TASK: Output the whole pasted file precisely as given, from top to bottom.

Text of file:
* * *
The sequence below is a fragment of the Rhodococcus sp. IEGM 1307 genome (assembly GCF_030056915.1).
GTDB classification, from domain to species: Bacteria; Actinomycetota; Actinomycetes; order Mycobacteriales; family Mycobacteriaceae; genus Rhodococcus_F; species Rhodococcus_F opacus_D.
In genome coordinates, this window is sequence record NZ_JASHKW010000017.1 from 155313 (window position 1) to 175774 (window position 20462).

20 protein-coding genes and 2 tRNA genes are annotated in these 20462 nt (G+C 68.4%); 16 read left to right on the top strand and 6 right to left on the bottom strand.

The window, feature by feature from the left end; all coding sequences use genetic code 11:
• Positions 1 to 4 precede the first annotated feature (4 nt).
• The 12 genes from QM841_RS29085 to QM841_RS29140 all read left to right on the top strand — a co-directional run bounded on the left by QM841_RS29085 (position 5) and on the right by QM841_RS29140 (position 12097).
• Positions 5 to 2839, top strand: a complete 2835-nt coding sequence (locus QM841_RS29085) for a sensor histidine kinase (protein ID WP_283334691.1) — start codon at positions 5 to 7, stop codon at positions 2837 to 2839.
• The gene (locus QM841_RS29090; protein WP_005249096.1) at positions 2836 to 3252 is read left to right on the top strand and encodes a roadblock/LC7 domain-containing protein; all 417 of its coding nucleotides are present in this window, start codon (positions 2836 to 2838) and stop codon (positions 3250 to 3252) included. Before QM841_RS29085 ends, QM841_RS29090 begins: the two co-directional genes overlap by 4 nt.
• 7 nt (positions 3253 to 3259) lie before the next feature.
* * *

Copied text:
The sequence below is a fragment of the Rhodococcus sp. IEGM 1307 genome (assembly GCF_030056915.1).
GTDB classification, from domain to species: Bacteria; Actinomycetota; Actinomycetes; order Mycobacteriales; family Mycobacteriaceae; genus Rhodococcus_F; species Rhodococcus_F opacus_D.
In genome coordinates, this window is sequence record NZ_JASHKW010000017.1 from 155313 (window position 1) to 175774 (window position 20462).

20 protein-coding genes and 2 tRNA genes are annotated in these 20462 nt (G+C 68.4%); 16 read left to right on the top strand and 6 right to left on the bottom strand.

The window, feature by feature from the left end; all coding sequences use genetic code 11:
• Positions 1 to 4 precede the first annotated feature (4 nt).
• The 12 genes from QM841_RS29085 to QM841_RS29140 all read left to right on the top strand — a co-directional run bounded on the left by QM841_RS29085 (position 5) and on the right by QM841_RS29140 (position 12097).
• Positions 5 to 2839, top strand: a complete 2835-nt coding sequence (locus QM841_RS29085) for a sensor histidine kinase (protein ID WP_283334691.1) — start codon at positions 5 to 7, stop codon at positions 2837 to 2839.
• The gene (locus QM841_RS29090; protein WP_005249096.1) at positions 2836 to 3252 is read left to right on the top strand and encodes a roadblock/LC7 domain-containing protein; all 417 of its coding nucleotides are present in this window, start codon (positions 2836 to 2838) and stop codon (positions 3250 to 3252) included. Before QM841_RS29085 ends, QM841_RS29090 begins: the two co-directional genes overlap by 4 nt.
• 7 nt (positions 3253 to 3259) lie before the next feature.